Discovery: Part 1
"Not your average middle of the night discussion..."
"Not your average middle of the night discussion..."
It’s 1:30am and I’m sitting upright in bed with my wife telling me that I’m ill (she had witnessed me convulsing and frothing from my mouth having a seizure). Feeling fine I turn to her and explain that I am fine, and ask why she is on the phone. The phone is passed to me and I hear the voice of my parents on the other end, telling me that I am not well! Not your average middle of the night discussion…
2am comes and the doorbell goes, my response is “Who is that? They’ll wake up the children”, so I angrily head downstairs, fling open the door and find two Paramedics in full green asking how I am:
Paramedic: “Are you OK sir?”
Me: “I’m fine, what are you doing here?”
Paramedic “You’re not well”
Me: “I’m fine”
Paramedic: “What day of the week is it sir?”
Me: “Errm…” followed by a long pause and realisation that maybe there was something wrong with me, as I sat down on my bottom stair.
Into the back of the ambulance and away with me to the hospital, for what would be a significant number of tests to find out what was going on with this 35 year old, healthy man. To be met with normal results and a referral to a neurologist, just to be safe.
A part of medicine I didn’t have much experience with, other than knowing its to do with the brain. Therapy being the only thing that I did at that time, to do with the brain.
I was told the wait for an appointment through the NHS would be a number of weeks.
I must stress this is not a dig at the NHS, I believe they do an amazing job day in, day out.
Fortunately I had PMI (private medical insurance), which meant that I could then see the Neurologist in 2 days.
Appointment made and visit had, with a slip of paper and instructions to go and have an MRI the next day. All looked normal. I remember being in the office the next day talking to a colleague, she was saying “you’ll be fine, you are really fit and healthy (I was running 10kms most lunchtimes) you don’t need to worry”, and I let myself believe that, which was unlike me. Always plan for the worst, and hope for the best was my usual starting point. Yet I’ve always had this self-belief that things work out OK in the end.
If you’ve never had an MRI, then you won’t know. If you have, you’ll be imagining a metal magnetic tube with a board that slides in and out of its centre, and then there is the noise! Imagine someone with a club hammer smashing the side of a metal tube mixed with a metallic screech. They give you ear plugs and headphones designed to shield you from the noise, these are about as effective as draping a thin doily over your ears. And you can’t move! So, your head gets wedged into a medieval style frame that is bolted down around your face. It’s not for the claustrophobic individual.
Then the noise starts, and the 30 minute scan begins. Bang bang bang, screech, the rhythmic sounds crescendo towards the last minute. I was slid out and sent on my way. It was August, the sun was out, and I had the day off work, so that meant I would be out on my bike for the afternoon. I get a call from the MRI department, asking me to come back in that afternoon, as they have forgotten to do a contrast scan (contrast is a liquid that gives better images of the brain), an indicator that now I know wasn’t good, but then had no idea. So, the bike goes back into the garage and I head back to the hospital to have an injection and another, shorter MRI scan.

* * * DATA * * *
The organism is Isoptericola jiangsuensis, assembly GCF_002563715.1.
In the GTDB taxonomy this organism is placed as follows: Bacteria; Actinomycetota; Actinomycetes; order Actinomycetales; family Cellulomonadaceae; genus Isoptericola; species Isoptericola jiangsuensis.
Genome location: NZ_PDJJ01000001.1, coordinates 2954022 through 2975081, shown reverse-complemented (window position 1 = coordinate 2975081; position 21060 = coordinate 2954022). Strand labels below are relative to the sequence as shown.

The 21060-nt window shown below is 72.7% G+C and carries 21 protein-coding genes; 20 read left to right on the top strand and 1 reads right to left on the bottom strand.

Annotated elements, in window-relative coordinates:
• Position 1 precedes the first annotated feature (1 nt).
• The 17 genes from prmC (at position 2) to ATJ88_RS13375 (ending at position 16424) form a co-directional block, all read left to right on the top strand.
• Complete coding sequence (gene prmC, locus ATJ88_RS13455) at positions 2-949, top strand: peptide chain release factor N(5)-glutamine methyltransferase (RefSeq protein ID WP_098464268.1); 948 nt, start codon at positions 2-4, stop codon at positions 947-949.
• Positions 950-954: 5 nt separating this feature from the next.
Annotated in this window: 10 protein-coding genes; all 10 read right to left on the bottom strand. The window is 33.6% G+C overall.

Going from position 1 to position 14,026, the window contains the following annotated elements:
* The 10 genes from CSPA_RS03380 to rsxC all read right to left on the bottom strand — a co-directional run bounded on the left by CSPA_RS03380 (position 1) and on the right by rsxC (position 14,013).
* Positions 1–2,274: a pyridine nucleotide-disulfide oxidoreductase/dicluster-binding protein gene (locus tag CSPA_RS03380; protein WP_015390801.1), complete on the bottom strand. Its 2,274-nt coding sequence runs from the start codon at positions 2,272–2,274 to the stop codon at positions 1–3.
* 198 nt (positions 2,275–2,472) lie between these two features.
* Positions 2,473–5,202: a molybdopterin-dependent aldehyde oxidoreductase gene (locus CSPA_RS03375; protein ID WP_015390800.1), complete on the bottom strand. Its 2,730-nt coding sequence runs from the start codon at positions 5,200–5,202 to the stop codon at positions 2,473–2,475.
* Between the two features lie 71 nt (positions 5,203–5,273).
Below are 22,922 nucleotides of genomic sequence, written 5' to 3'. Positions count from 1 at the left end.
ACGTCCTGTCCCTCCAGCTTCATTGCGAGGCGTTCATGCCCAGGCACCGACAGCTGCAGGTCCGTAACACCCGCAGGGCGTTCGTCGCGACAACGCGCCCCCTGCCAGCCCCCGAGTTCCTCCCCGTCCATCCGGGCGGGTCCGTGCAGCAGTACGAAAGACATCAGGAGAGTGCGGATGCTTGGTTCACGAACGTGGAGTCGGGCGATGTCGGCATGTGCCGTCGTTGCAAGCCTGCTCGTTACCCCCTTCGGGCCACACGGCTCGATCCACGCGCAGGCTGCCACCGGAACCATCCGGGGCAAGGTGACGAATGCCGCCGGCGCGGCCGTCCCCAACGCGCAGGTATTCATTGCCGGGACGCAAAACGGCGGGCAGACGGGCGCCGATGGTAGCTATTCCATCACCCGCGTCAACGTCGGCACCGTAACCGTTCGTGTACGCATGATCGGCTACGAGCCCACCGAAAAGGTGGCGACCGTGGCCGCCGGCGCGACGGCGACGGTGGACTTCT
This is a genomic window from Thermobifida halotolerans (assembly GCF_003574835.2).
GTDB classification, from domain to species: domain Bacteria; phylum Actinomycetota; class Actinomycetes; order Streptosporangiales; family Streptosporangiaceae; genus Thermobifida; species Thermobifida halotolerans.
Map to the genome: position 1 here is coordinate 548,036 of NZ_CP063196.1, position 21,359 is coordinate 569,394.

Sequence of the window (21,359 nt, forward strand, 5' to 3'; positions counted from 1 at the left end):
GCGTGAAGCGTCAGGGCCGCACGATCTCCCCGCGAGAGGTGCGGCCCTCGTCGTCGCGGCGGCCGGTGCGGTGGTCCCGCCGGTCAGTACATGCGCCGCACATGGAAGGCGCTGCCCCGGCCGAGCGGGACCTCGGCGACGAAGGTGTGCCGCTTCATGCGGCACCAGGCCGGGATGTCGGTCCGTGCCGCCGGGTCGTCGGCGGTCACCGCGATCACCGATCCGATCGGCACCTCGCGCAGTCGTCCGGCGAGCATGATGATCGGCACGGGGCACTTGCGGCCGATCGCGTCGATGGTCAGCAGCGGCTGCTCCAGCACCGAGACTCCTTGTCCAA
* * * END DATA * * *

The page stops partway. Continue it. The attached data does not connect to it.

I remember thinking while booking in my return visit with the neurologist, why can’t they give me an early appointment, instead of one in the middle of the day which interrupts the working day. As that thought crossed my mind my phone rang, and it was the neurology department offering me an appointment next morning at 08:30 at the local private hospital.
As I merrily headed down to the hospital for my earlier neurology appointment, with my colleagues words in my head (“you’ll be fine Neil”), I remember it was a beautiful sunny day, so headphones on and pleased that it was a bit of exercise to start the day.
First in, he sat me down and went to his bag to take out his Ophthalmoscope (an instrument designed to examine the eye, in particular the retina), looked into my eyes, then with a confused look he pulled up my scan, whilst muttering to himself “why is there no pressure build up?”.
I was then shown the scan!
I am no doctor, but I knew that it didn’t look good. I think my response was “F**K, how long have I got?”, and the rest of the dialogue that followed I still can’t recall.
The next part I remember is stepping out of the hospital, and calling my parents to tell them the news, as the phone rang I just wanted my dad to answer, as he always did, for some reason I could tell him easier than my mother. Then of course my mother answers with a cheery “Hello darling, how was your appointment?”, this being the first time I said it out loud, through the tears I said “mum, I’ve got a brain tumour!” then silence.
I am blessed with my family, and my parents were amazing through this phase in my life, along with my wife and my two daughters, oh and my therapist. And that is what got me through the days that followed…
Read Part 2 – Diagnosis
Part 1 of a 4 part series to raise awareness for Brain Tumour Awareness Month, written by Neil Ladgen
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